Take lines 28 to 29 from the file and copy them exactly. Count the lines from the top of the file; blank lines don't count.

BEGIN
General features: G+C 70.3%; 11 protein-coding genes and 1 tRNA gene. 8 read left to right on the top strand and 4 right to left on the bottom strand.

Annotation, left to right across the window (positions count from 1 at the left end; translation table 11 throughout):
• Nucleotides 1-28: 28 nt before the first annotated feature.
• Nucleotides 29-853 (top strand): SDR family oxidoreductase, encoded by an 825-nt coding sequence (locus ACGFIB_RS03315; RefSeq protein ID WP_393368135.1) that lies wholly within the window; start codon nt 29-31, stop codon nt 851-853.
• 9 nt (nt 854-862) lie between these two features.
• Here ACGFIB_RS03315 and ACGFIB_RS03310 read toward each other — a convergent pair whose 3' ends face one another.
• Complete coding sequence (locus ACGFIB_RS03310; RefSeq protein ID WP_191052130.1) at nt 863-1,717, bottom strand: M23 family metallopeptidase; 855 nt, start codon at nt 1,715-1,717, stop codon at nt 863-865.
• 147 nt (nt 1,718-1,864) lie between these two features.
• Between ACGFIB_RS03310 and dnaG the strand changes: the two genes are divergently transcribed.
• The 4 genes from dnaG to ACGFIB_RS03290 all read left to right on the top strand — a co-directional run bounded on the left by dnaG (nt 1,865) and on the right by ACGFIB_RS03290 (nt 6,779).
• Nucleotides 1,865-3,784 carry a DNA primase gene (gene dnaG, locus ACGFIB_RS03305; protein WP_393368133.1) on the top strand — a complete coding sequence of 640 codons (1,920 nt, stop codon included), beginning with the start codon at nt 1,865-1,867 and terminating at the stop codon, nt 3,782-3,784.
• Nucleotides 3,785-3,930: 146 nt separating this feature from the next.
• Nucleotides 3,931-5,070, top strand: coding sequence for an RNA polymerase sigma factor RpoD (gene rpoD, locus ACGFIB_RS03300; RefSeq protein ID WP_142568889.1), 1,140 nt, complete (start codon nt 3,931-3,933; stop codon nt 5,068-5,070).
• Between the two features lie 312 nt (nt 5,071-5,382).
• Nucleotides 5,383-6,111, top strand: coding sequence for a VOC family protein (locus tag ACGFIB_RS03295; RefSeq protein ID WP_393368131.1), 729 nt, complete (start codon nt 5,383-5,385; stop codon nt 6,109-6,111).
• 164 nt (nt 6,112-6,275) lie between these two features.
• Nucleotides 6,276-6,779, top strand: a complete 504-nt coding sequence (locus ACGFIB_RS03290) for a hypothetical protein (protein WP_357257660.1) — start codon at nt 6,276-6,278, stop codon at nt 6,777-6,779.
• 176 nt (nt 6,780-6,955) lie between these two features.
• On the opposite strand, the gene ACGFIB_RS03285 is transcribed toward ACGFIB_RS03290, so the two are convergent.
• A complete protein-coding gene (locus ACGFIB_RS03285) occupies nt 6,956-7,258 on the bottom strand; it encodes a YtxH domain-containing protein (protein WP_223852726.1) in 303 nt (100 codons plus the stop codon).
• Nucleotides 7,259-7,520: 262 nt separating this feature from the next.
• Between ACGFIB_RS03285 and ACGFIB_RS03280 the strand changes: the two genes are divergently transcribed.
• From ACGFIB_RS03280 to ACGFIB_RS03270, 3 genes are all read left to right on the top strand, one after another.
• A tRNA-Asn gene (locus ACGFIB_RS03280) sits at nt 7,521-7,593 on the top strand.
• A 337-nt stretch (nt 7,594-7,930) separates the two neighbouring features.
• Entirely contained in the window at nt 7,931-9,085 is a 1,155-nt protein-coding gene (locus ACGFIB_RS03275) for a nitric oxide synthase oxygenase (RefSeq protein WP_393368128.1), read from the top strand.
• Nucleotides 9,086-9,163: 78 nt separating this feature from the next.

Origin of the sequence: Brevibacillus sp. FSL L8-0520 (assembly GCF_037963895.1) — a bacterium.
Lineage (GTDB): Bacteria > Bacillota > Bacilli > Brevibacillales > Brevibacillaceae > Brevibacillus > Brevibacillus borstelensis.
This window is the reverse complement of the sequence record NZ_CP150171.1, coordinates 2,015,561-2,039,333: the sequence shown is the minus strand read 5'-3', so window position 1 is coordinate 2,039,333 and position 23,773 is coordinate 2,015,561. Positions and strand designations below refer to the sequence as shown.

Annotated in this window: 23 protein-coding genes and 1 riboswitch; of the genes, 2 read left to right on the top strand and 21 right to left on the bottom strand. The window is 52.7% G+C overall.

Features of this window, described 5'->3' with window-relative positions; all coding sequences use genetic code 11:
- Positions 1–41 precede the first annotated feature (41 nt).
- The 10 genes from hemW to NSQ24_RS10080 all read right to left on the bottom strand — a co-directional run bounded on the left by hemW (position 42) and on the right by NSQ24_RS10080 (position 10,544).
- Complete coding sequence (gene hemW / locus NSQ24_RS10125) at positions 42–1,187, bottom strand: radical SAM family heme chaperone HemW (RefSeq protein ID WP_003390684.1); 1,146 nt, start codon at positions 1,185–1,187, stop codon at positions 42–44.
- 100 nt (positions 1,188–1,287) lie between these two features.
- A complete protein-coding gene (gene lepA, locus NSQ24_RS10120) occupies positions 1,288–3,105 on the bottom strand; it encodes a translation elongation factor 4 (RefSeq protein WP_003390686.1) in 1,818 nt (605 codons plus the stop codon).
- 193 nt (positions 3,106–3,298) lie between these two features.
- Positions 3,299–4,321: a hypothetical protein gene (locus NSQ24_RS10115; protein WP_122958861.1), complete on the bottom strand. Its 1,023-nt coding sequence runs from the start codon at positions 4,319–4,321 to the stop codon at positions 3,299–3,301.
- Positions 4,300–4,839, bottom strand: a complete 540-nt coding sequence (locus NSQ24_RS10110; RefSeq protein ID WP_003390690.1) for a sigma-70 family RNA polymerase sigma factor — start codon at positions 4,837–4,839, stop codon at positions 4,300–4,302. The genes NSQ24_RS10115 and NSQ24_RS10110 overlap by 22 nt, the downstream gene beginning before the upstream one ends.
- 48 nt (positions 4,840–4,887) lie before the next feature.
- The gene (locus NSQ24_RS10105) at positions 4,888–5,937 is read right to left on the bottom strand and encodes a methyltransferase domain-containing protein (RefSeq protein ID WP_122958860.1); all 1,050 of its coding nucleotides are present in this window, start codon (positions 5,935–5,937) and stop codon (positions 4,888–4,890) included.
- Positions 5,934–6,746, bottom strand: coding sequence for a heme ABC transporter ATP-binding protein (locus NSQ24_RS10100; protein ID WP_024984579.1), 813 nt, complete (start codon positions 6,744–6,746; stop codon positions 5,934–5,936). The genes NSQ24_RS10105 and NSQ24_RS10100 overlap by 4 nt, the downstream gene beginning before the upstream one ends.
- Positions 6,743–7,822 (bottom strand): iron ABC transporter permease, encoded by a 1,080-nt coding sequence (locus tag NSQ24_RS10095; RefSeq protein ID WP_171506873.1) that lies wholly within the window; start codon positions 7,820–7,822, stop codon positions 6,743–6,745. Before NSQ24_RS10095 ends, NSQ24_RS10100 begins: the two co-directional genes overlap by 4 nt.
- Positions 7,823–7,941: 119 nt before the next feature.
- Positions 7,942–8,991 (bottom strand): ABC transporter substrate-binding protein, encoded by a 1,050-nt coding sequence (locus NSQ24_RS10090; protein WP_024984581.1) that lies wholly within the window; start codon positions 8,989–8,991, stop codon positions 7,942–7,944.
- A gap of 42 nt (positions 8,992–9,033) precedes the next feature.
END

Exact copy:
Origin of the sequence: Brevibacillus sp. FSL L8-0520 (assembly GCF_037963895.1) — a bacterium.
Lineage (GTDB): Bacteria > Bacillota > Bacilli > Brevibacillales > Brevibacillaceae > Brevibacillus > Brevibacillus borstelensis.